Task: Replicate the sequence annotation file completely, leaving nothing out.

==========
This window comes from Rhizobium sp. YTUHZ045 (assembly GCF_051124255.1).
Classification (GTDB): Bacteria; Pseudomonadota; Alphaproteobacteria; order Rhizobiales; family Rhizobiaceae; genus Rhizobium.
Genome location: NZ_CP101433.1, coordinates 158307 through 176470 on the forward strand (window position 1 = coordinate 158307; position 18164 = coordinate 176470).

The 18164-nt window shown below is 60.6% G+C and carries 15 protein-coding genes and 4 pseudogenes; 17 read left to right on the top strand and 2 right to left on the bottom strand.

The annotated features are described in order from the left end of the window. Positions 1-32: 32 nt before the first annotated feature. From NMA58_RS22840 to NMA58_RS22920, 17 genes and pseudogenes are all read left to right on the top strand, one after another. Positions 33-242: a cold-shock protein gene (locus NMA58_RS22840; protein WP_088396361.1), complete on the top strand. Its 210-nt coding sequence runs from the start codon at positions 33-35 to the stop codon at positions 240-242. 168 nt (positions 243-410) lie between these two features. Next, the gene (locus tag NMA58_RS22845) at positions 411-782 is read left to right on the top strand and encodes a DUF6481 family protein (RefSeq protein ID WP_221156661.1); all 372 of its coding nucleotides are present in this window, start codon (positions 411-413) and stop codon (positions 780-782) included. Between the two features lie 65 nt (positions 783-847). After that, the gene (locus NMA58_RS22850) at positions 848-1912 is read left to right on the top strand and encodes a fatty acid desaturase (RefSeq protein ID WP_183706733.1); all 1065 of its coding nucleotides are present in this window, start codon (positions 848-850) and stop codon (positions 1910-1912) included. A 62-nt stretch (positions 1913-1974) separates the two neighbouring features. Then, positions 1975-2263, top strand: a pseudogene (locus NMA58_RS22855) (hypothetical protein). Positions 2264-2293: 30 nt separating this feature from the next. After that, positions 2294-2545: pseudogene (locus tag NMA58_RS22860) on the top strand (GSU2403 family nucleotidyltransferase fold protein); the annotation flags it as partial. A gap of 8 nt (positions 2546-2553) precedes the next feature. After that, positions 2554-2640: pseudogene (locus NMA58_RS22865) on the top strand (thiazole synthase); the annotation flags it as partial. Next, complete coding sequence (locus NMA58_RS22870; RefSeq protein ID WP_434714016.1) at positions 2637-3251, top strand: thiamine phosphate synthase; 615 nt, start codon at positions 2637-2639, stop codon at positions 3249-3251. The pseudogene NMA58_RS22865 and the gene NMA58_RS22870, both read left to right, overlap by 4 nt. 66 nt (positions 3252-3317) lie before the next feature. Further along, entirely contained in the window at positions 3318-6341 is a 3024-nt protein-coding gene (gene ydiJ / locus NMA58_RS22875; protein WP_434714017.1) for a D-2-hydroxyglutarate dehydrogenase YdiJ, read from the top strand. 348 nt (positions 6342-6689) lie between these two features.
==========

This window comes from Rhizobium sp. YTUHZ045 (assembly GCF_051124255.1).
Classification (GTDB): Bacteria; Pseudomonadota; Alphaproteobacteria; order Rhizobiales; family Rhizobiaceae; genus Rhizobium.
Genome location: NZ_CP101433.1, coordinates 158307 through 176470 on the forward strand (window position 1 = coordinate 158307; position 18164 = coordinate 176470).

The 18164-nt window shown below is 60.6% G+C and carries 15 protein-coding genes and 4 pseudogenes; 17 read left to right on the top strand and 2 right to left on the bottom strand.

The annotated features are described in order from the left end of the window. Positions 1-32: 32 nt before the first annotated feature. From NMA58_RS22840 to NMA58_RS22920, 17 genes and pseudogenes are all read left to right on the top strand, one after another. Positions 33-242: a cold-shock protein gene (locus NMA58_RS22840; protein WP_088396361.1), complete on the top strand. Its 210-nt coding sequence runs from the start codon at positions 33-35 to the stop codon at positions 240-242. 168 nt (positions 243-410) lie between these two features. Next, the gene (locus tag NMA58_RS22845) at positions 411-782 is read left to right on the top strand and encodes a DUF6481 family protein (RefSeq protein ID WP_221156661.1); all 372 of its coding nucleotides are present in this window, start codon (positions 411-413) and stop codon (positions 780-782) included. Between the two features lie 65 nt (positions 783-847). After that, the gene (locus NMA58_RS22850) at positions 848-1912 is read left to right on the top strand and encodes a fatty acid desaturase (RefSeq protein ID WP_183706733.1); all 1065 of its coding nucleotides are present in this window, start codon (positions 848-850) and stop codon (positions 1910-1912) included. A 62-nt stretch (positions 1913-1974) separates the two neighbouring features. Then, positions 1975-2263, top strand: a pseudogene (locus NMA58_RS22855) (hypothetical protein). Positions 2264-2293: 30 nt separating this feature from the next. After that, positions 2294-2545: pseudogene (locus tag NMA58_RS22860) on the top strand (GSU2403 family nucleotidyltransferase fold protein); the annotation flags it as partial. A gap of 8 nt (positions 2546-2553) precedes the next feature. After that, positions 2554-2640: pseudogene (locus NMA58_RS22865) on the top strand (thiazole synthase); the annotation flags it as partial. Next, complete coding sequence (locus NMA58_RS22870; RefSeq protein ID WP_434714016.1) at positions 2637-3251, top strand: thiamine phosphate synthase; 615 nt, start codon at positions 2637-2639, stop codon at positions 3249-3251. The pseudogene NMA58_RS22865 and the gene NMA58_RS22870, both read left to right, overlap by 4 nt. 66 nt (positions 3252-3317) lie before the next feature. Further along, entirely contained in the window at positions 3318-6341 is a 3024-nt protein-coding gene (gene ydiJ / locus NMA58_RS22875; protein WP_434714017.1) for a D-2-hydroxyglutarate dehydrogenase YdiJ, read from the top strand. 348 nt (positions 6342-6689) lie between these two features.